Why acts std::chrono::duration::operator*= not like built-in *=?

std chrono convert duration to milliseconds
std::chrono::steady_clock duration
std::chrono::time_point
std::chrono::system_clock::duration
std::chrono has not been declared
std::chrono::days
std chrono time_duration
c++ std chrono time point

As described in std::chrono::duration::operator+= the signature is

duration& operator*=(const rep& rhs);

This makes me wonder. I would assume that a duration literal can be used like any other built-in, but it doesn't.

#include <chrono>
#include <iostream>

int main()
{
    using namespace std::chrono_literals;
    auto m = 10min;
    m *= 1.5f;
    std::cout << " 150% of 10min: " << m.count() << "min" << std::endl;

    int i = 10;
    i *= 1.5f;
    std::cout << " 150% of 10: " << i << std::endl;
}

Output is

150% of 10min: 10min
150% of 10: 15

Why was the interface choosen that way? To my mind, an interface like

template<typename T> 
duration& operator*=(const T& rhs);

would yield more intuitive results.

EDIT: Thanks for your responses, I know that the implementation behaves that way and how I could handle it. My question is, why is it designed that way.

I would expect the conversion to int take place at the end of the operation. In the following example both operands get promoted to double before the multiplications happens. The intermediate result of 4.5 is converted to int afterwards, so that the result is 4.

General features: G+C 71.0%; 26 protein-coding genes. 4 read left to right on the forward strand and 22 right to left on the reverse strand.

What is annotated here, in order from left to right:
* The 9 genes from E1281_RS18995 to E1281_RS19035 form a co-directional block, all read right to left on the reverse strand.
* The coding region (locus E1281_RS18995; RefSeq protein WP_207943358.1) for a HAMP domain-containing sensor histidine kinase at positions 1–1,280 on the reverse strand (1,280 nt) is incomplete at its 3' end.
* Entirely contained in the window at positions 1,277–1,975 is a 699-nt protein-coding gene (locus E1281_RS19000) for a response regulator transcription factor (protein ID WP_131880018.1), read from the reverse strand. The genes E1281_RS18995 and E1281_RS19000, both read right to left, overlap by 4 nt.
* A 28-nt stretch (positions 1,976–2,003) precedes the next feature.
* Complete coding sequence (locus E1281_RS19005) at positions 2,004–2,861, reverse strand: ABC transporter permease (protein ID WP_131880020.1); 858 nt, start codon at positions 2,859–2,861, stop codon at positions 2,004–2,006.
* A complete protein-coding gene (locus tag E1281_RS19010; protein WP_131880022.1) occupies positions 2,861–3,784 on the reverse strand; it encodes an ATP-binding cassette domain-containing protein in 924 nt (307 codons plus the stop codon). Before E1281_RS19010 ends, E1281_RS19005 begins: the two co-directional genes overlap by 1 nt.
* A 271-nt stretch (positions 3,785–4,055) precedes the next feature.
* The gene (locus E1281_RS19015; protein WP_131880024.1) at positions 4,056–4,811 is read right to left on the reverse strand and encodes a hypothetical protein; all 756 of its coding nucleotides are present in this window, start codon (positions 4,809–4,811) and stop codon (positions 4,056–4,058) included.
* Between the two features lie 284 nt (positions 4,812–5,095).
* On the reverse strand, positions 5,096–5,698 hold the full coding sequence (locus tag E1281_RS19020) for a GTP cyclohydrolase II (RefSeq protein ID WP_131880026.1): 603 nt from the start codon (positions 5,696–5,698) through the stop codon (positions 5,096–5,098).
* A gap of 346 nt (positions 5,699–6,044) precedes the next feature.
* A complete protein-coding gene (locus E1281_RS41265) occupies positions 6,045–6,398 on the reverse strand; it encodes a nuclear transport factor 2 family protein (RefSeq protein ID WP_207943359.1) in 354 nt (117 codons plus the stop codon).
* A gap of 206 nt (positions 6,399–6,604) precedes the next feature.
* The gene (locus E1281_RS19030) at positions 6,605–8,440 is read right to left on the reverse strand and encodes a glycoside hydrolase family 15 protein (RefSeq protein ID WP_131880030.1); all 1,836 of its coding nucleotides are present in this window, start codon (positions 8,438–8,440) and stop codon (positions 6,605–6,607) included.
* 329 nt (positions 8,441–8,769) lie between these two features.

int i = 3;
i *= 1.5;
assert(i == 4);

My expectation for std::duration would be that it behaves the same way.

Why acts std::chrono::duration::operator*= not like built-in *=?, would not be able to guarantee that only one of expr2 and expr3 was executed. It is important to consider std::common_type when discussing changes to the The built-in conditional operator only evaluates the expression chosen by the Mention chrono::duration and other numeric types as motivation. Why was the interface choosen that way? To my mind, an interface like. template<typename T> duration& operator*=(const T& rhs); would yield more intuitive results. EDIT: Thanks for your responses, I know that the implementation behaves that way and how I could handle it. My question is, why is it designed that way.

The issue here is

auto m = 10min;

gives you a std::chrono::duration where rep is a signed integer type. When you do

m *= 1.5f;

the 1.5f is converted to the type rep and that means it is truncated to 1, which gives you the same value after multiplication.

To fix this you need to use

auto m = 10.0min;

to get a std::chrono::duration that uses a floating point type for rep and wont truncate 1.5f when you do m *= 1.5f;.

operator+,-,*,/,%(std::chrono::duration , It is important to consider std::common_type when discussing changes to the con - ditional operator. All operators act using built-in syntax, the conditional operator is the only candidate. The motivation is not as strong as in the above case, since in most std::chrono::time_point<Clock, Duration>. Why acts std::chrono::duration::operator*= not like built-in *=? As described in std::chrono::duration::operator+= the signature isThis makes me wonder. I would assume that a duration literal can be used like any other built-in, but it doesn't.